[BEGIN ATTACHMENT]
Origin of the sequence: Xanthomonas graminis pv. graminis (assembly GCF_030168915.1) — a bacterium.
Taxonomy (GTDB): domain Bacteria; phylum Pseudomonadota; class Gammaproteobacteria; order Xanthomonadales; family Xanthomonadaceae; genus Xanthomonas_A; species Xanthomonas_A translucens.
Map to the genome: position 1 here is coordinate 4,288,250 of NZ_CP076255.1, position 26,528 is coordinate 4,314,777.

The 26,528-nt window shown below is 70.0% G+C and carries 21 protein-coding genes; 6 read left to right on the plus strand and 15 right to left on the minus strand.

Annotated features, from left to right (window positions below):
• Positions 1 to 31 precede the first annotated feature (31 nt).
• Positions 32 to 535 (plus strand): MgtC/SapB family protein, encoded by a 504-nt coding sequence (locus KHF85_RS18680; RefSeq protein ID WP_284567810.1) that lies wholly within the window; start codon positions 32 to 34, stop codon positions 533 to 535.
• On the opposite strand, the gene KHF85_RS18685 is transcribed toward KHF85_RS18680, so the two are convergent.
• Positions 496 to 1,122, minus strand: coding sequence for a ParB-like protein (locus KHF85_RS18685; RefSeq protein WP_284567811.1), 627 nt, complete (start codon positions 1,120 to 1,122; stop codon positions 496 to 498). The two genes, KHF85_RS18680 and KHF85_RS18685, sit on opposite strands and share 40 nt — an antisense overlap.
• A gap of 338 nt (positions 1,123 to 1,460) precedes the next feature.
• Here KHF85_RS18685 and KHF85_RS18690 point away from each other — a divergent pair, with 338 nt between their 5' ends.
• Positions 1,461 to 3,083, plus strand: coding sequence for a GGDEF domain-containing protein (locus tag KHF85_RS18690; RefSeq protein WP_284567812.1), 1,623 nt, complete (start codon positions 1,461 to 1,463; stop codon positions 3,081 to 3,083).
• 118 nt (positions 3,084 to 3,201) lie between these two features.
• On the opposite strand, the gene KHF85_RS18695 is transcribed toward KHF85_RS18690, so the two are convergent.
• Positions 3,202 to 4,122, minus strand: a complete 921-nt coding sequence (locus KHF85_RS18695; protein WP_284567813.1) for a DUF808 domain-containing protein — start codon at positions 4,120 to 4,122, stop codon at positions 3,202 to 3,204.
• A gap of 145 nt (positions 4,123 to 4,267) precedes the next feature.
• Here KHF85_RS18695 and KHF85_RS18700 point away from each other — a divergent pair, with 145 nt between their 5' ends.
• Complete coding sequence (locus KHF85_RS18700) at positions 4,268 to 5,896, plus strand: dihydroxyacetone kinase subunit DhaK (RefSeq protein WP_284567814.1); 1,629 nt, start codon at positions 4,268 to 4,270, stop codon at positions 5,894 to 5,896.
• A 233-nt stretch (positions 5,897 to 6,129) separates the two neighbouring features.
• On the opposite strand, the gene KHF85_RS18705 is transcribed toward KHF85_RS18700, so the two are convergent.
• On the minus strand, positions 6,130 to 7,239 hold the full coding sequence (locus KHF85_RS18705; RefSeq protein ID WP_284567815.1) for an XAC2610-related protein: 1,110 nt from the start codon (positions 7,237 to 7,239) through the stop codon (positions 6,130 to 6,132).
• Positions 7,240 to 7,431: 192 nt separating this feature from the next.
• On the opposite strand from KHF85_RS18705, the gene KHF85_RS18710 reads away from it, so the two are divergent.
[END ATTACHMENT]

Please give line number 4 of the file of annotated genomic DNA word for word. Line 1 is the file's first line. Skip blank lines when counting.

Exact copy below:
The 26,528-nt window shown below is 70.0% G+C and carries 21 protein-coding genes; 6 read left to right on the plus strand and 15 right to left on the minus strand.